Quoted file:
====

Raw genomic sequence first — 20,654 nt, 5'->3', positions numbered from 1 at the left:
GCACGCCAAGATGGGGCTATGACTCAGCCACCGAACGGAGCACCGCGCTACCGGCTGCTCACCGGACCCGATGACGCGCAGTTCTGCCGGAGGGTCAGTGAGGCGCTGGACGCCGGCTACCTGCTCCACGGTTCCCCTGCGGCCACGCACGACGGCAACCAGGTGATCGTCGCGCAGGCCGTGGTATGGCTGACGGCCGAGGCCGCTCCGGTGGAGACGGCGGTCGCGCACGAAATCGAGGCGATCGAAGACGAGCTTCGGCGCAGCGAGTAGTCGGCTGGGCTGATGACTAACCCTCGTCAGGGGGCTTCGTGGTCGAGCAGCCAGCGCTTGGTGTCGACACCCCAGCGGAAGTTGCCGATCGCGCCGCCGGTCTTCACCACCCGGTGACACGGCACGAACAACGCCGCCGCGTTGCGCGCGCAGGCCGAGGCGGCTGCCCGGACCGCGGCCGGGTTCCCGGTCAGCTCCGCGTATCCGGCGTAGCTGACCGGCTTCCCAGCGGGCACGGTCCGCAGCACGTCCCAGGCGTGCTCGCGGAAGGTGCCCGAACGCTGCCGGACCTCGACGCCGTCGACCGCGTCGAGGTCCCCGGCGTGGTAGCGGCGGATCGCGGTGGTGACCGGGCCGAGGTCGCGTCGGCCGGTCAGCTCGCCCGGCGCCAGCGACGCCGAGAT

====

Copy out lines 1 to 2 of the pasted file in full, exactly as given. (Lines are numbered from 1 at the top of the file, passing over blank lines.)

Raw genomic sequence first — 20,654 nt, 5'->3', positions numbered from 1 at the left:
GCACGCCAAGATGGGGCTATGACTCAGCCACCGAACGGAGCACCGCGCTACCGGCTGCTCACCGGACCCGATGACGCGCAGTTCTGCCGGAGGGTCAGTGAGGCGCTGGACGCCGGCTACCTGCTCCACGGTTCCCCTGCGGCCACGCACGACGGCAACCAGGTGATCGTCGCGCAGGCCGTGGTATGGCTGACGGCCGAGGCCGCTCCGGTGGAGACGGCGGTCGCGCACGAAATCGAGGCGATCGAAGACGAGCTTCGGCGCAGCGAGTAGTCGGCTGGGCTGATGACTAACCCTCGTCAGGGGGCTTCGTGGTCGAGCAGCCAGCGCTTGGTGTCGACACCCCAGCGGAAGTTGCCGATCGCGCCGCCGGTCTTCACCACCCGGTGACACGGCACGAACAACGCCGCCGCGTTGCGCGCGCAGGCCGAGGCGGCTGCCCGGACCGCGGCCGGGTTCCCGGTCAGCTCCGCGTATCCGGCGTAGCTGACCGGCTTCCCAGCGGGCACGGTCCGCAGCACGTCCCAGGCGTGCTCGCGGAAGGTGCCCGAACGCTGCCGGACCTCGACGCCGTCGACCGCGTCGAGGTCCCCGGCGTGGTAGCGGCGGATCGCGGTGGTGACCGGGCCGAGGTCGCGTCGGCCGGTCAGCTCGCCCGGCGCCAGCGACGCCGAGAT